Debs 2

Debs 4

A Transcontinental Metro and other dreams of the future – as illustrated in the past

I always love delving into the unusual here at the archive and from spooky spectres to spoon-bending we have it all, but one area I’m particularly fascinated with is the collection of imaginative illustrations dating pre-1960 which fantasise on what the future may hold in the year 2000 and beyond.  These popular images regularly appeared in scientific and general interest periodicals, children books, collectables and magazines.  Common illustrated themes included wonderful and complex infrastructure, high capacity and ultra hi-speed transport, space exploration and domestic living with machines for every chore you could think of.

Much of the ideas depicted were entirely plausible at the time, for example video calling, but equally some imaginations of the future were a good way off reality and really delved into the realm of fantasy;  ideas such as life on Mars in 50 years time and underwater bikes being used for the casual commute across the English Channel!

One particularly charming example in the archive is the promotional sticker book published c.1950 by Belgian chocolate company ‘Aiglon’, titled ‘L’An 2000 / ‘t Jaar 2000’ The album features many unique future scenarios such as the dredging and reclaiming of the Mediterranean sea between France, Spain, Italy and North Africa, aeroplanes the size of cruise ships and post sent by intercontinental rocket.  How I would have loved to collect each individual sticker with the purchase of a chocolate bar!  At Mary Evans we are lucky enough to hold the full completed album (images below).

As much as some of the ‘guesses at futurity’ are hard-to-swallow, the images offer a fantastic insight into the vivid, thought-out and often humorous imaginations of our forefathers at what our world may look like by the new millennium.  There are hundreds of images of the ‘future’ for your perusal on our website, which are available to license and you can find them here, but below you can see some favourites from a variety of sources – I do hope they delight!

Future 1

Future 1a


Cityscapes of the Future:
 

New York of the future

Left: Autogyros and other aircraft land on rooftops in the London of the future, by Henry Woolley in ‘The Wonder Book of Aircraft’, 1931.

Centre: Postcard showing the New York of the future, date unknown.

Right: A city street of the future by Henry Woolley in ‘The Wonder Book of Aircraft’, 1931.


Transport and Infrastructure:

TRANSATLANTIC TUNNEL

Left: Transatlantic tunnel, c. 1950 for the Biekens biscuit company, Belgium.

Right: Observation of the sea bed from transparent-bottomed boats, using atom-ray illumination, c. 1950 for the Biekens biscuit company, Belgium.

MEDITERRANEAN RECLAIMED

Left: Reclaiming the Mediterranean for agricultural use, c. 1950 for the Biekens biscuit company, Belgium.

Right: Transcontinental metro travelling underground beneath continents, c. 1950 for the Biekens biscuit company, Belgium.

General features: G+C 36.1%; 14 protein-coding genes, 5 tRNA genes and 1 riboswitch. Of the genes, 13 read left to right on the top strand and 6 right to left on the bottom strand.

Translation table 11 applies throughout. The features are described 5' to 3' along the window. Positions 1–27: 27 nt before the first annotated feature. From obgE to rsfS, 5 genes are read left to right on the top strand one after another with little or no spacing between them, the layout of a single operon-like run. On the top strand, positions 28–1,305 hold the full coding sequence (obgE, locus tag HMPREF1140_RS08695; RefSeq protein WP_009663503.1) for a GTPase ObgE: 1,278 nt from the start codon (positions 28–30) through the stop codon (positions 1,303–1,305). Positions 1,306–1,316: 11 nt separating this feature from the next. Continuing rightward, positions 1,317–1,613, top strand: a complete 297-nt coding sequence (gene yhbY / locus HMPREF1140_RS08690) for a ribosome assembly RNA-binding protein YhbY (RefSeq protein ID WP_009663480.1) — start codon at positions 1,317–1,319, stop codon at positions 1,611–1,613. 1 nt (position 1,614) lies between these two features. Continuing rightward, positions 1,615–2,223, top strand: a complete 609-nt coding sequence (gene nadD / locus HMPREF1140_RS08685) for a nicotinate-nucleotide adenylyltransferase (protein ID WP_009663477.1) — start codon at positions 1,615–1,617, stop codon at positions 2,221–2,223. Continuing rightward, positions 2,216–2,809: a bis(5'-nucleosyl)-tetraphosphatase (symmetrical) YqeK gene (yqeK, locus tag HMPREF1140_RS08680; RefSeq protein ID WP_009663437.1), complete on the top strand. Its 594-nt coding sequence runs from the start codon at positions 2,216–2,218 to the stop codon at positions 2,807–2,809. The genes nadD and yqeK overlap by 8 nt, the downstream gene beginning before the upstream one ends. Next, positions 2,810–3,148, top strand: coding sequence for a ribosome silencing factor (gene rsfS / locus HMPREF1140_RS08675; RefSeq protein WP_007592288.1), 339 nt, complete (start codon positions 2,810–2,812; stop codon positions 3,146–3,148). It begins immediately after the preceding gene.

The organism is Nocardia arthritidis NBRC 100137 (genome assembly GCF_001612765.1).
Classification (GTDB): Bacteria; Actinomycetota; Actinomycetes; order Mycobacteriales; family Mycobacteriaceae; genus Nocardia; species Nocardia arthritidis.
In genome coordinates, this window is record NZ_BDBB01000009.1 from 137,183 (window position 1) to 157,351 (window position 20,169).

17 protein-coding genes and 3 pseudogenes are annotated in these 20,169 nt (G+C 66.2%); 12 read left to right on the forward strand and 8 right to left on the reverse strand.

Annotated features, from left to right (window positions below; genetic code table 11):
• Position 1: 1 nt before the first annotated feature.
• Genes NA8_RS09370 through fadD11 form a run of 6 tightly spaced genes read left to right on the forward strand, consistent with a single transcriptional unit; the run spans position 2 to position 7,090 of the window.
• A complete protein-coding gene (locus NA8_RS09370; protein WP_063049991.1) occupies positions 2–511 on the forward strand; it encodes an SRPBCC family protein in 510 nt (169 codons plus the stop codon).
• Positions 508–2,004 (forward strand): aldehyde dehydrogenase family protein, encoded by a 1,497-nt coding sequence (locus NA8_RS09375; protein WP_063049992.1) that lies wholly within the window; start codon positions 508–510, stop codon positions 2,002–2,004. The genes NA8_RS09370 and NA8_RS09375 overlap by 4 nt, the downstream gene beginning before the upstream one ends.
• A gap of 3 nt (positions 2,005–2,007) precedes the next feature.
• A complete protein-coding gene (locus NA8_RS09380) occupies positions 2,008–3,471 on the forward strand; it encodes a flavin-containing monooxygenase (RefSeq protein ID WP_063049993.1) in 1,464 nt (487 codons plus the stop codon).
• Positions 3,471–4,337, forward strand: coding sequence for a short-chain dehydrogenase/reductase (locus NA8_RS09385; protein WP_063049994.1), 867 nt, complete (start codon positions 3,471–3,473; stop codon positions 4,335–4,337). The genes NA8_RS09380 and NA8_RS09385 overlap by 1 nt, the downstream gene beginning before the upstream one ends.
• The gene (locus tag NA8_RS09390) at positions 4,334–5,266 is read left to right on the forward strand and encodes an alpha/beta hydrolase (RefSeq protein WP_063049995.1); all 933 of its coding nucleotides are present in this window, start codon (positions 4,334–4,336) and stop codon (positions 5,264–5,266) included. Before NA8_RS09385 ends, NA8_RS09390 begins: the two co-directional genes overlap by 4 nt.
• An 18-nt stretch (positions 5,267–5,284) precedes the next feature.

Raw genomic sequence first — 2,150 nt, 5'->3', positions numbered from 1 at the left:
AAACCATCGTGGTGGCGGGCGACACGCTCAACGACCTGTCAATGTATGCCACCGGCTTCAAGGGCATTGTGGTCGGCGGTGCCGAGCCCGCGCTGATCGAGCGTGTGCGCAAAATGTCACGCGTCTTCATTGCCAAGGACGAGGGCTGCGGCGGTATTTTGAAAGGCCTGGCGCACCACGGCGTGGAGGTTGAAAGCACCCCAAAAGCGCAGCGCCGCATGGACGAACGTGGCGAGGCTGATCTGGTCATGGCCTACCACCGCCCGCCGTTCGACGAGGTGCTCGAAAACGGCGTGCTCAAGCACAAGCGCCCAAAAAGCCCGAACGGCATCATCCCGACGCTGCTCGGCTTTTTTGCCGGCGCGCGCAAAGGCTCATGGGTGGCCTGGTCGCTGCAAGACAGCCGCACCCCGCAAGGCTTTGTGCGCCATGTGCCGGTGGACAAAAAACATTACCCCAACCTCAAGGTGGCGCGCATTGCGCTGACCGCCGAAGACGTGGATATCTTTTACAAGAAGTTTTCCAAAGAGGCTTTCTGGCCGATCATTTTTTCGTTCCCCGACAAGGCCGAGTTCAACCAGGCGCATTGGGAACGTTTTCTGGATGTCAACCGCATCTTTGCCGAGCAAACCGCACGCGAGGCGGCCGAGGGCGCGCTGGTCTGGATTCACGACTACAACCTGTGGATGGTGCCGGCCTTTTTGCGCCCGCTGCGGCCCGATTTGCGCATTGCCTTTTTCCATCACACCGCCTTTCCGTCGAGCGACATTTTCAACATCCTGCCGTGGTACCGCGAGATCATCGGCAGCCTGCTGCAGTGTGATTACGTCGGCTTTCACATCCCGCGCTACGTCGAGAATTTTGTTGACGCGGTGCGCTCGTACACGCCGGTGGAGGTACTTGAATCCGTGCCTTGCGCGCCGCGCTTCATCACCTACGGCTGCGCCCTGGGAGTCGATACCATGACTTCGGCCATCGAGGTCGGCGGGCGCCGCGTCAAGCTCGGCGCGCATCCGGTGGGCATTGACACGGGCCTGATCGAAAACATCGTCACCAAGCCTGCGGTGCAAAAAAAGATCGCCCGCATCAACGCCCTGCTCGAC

SUPER-JUMBO AIRCRAFT

Left: Super-jumbo aircraft carrier, c. 1950 for the Biekens biscuit company, Belgium.

Right: Submarine motorbike, c. 1950 for the Biekens biscuit company, Belgium.

 

CHANNEL ROAD BRIDGE

Left: Channel road bridge between Calais and Dover c. 1950 for the Biekens biscuit company, Belgium.

Right: Jet-propelled snow mobile, c. 1950 for the Biekens biscuit company, Belgium.

 

FUTURE MONORAIL

Left: Traffic control centre, c. 1950 for the Biekens biscuit company, Belgium.

Right: Monorail proposal, March 1941.  Illustration by B und H Romer- Munchen, in Delhagen und Klafigs Monatshefte.

 

CIRCULAR AIRPORT PROJECT

Left: A prediction that aircraft will be guided to their destinations by beacons – vertical lights positioned beside motorways, indicating the route from town to town, c. 1935.  Collectors’ card by Byrrh, French aperitif.

Right: A suggested central London overhead airport at King’s Cross showing aeroplanes landing on the runways of a huge wheel-shaped structure. Illustration by Charles W Glover in the Illustrated London News, 6 June 1931.

 

TRAIN OF TOMORROW

Left: Prediction of what the railway train of tomorrow will look like.  Totally streamlined for greater speed and economy, c. 1935.  Collectors’ card by Byrrh, French aperitif.

Centre: Future Transatlantic passenger liners, which will be aerodynamically shaped for faster travel. This vessel is based on a project by American designer Norman Bel Geddes, c. 1935.  Collectors’ card by Byrrh, French aperitif.

Right: Landing spot for airplane, parking space for cars on every storey, France, circa 1930.


Domestic living:

future, vision In the year 2000, television-phone,

Above: Future vision un the year 2000, television-phone, colour lithograph, France, 1910.


future, household, automatic floor polisher with

Above:
Future vision in the year 2000, an electric scrubber, colour lithograph, France, 1910.

Futuristic home, with chores done automatically

Above: A futuristic home, with chores done automatically. The housewife’s life will be an easy one in which she can sit back, read the paper and listen to music.  Allers Familj Journal (Sweden), 24 May 1929.


Robot servant polishing shoes

Left: A futuristic device to help a gentleman get dressed in the automatic home of the future. At the press of a button, a mechanical arm holds out his suit, top hat and walking stick, while a platform on wheels delivers his shoes. Allers Familj Journal (Sweden), 24 May 1929.